Google Cardboard: Good, but not perfect!
Google Cardboard is a cheap Virtual Reality solution that operates with many 3d immersive applications, most of which are available through Smartphones. I reviewed a number of these applications with my class to get a feel for the technology and to try to assess how this could be used more successfully in the classroom.
First, I used the NYTimes Op-Docs application, which is set up easily by entering your phone number; this then sends a small link to your phone which sets up the application. The application itself looks like a multimedia version of a newspaper, with various video article experiences on assorted topics.
The first experience I chose was entitled “Notes on Blindness” which is described as such: After he went blind, John Hull used sound to rediscover our rich sensory universe.” I had trouble seeing some of the text and it was hard to align and keep on my face, although at least some of these issues were part of the “blindness” experience. Also, light seemed to drown out a lot of the definition of the picture. A better viewer with appropriate adjustment and size controls might help to alleviate this issues. The video consists of a “blind man” experience where you can view a dim, neon lit image of a field with a few massive trees in the background. The narrator speaks to you and explains how sound and dim images help assist the blind in basic everyday tasks of movement and identification. It was certainly an immersive experience, and emulated the experience of blindness in an illuminating fashion, although the cardboard technology itself did not permit me to enjoy it fully.
Next, I watched “Policing in Flint“: a video detailing the everyday experiences of police officers in a depressed American industrial town. The experience is kind of like a documentary. It starts out with the customary title scenes. Once again, I had trouble with the lighting. The first shot is intentionally dark to show the struggles of police officers trying to identify and analyze difficult situations, however, I could make out very little in the image to navigate the initial scenes. I turned up the brightness of my Iphone and it helped a bit. The video follows police officers as they traverse the dangerous territory of Flint. Both of these experiences were great in their ability to transport the student to a foreign location, as well as in their ability to experience someone else’s reality.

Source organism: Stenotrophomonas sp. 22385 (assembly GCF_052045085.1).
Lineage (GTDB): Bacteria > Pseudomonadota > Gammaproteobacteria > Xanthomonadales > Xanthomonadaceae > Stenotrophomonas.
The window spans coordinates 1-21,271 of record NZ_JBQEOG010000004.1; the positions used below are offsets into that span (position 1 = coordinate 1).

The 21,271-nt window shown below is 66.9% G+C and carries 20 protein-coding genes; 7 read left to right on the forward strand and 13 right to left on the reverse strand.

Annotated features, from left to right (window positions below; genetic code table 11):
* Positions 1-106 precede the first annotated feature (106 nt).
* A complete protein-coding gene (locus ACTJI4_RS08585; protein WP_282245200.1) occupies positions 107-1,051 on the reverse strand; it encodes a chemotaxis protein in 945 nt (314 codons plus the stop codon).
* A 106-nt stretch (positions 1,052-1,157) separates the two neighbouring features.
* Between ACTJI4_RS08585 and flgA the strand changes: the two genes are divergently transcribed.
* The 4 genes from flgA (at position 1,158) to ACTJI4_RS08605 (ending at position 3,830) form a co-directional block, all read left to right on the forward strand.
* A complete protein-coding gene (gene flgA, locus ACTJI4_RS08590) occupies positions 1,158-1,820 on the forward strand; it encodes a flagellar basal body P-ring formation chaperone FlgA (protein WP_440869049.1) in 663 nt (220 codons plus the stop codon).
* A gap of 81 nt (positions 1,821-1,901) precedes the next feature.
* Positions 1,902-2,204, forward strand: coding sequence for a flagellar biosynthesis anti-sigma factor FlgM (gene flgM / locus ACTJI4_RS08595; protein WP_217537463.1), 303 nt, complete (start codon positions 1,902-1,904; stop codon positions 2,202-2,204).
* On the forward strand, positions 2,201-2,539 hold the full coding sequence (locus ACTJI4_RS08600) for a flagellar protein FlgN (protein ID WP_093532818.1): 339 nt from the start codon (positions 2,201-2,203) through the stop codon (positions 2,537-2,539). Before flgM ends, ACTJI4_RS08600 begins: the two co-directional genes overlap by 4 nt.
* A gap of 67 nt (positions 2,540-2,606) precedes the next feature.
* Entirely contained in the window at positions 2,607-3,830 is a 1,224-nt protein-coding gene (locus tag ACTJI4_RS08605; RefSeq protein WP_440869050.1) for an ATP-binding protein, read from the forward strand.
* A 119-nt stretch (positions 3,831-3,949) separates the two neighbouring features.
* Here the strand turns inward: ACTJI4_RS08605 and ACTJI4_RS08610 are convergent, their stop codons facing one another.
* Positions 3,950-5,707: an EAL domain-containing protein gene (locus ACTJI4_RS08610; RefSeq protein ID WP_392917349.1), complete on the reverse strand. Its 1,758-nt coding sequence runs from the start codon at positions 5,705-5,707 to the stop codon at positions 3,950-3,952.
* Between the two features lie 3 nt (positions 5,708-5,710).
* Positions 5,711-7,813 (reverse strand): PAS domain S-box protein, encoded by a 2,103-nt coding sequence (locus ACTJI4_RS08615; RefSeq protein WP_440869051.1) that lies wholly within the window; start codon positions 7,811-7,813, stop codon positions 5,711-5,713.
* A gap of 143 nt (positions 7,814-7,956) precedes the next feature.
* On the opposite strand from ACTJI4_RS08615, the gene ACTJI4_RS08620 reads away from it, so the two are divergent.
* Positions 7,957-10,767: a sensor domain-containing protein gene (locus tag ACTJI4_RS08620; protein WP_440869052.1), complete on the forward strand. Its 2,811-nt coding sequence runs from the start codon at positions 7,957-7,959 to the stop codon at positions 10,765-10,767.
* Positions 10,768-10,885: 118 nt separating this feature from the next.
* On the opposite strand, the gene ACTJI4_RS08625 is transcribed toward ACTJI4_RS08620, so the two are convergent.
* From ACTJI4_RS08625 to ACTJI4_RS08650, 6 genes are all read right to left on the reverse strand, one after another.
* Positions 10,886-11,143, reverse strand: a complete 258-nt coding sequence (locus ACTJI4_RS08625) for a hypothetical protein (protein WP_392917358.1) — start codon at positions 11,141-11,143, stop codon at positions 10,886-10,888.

Finally, I watched “Meditation Journeys: Meditate by the Ocean:”. This video was the most successful, because it utilized bright colors and scenery of the ocean. It was easy and relaxing to watch and you can look at a full panoramic of the scene given. It also includes narration by an expert at meditation, as he gives you tips and tricks on how to relax to the fullest extent.
I also tired Ditchthattextbook.com, which is a teacher oriented site that gives suggestions on how to use Google Cardboard technology. This was a lot more successful experience. I tried 3 applications.
1)Go on a Virtual Field Trip with Google Expeditions – I tried Macchu Piccu and the International Space Station. These site can be explore by moving your head to view the sites in panoramic detail.
2)Walk the Streets – This is basically an extension of Google Maps, but it was also easily my favorite application. I am a map/travel junkie and I constantly look at maps and study distances between various locations. I tried some of my favorite cities that I had visited before, and the experience was just as immersive as being there. I tried a “bar crawl” moving between places that I was familiar with. At times it was hard to control, but the basic experience was immersive and enlightening. I could see this being useful in a classroom that requires a visual element to history, geography, or storytelling.
3)Go on Adventures with Discovery Channel – I tried swimming with sharks, as well as a “survivor” scenario. The app is parallel to the experiences that are portrayed on Discovery Channel shows. At times, it seemed like it was just an immersive video, but in other instances the app really gave the feeling of being part of the experience.
While these applications for Google Cardboard were useful, the best apps were these last 3 that used the technology as a controlled simulator for exploration. Hopefully, as the technology improves so will the imaginative input and methods that display the possibilities of this important, immersive experience.
How I Use It
Students were allowed to explore Google Cardboard through choosing from a list of available applications. They were then asked to present their experience to the class.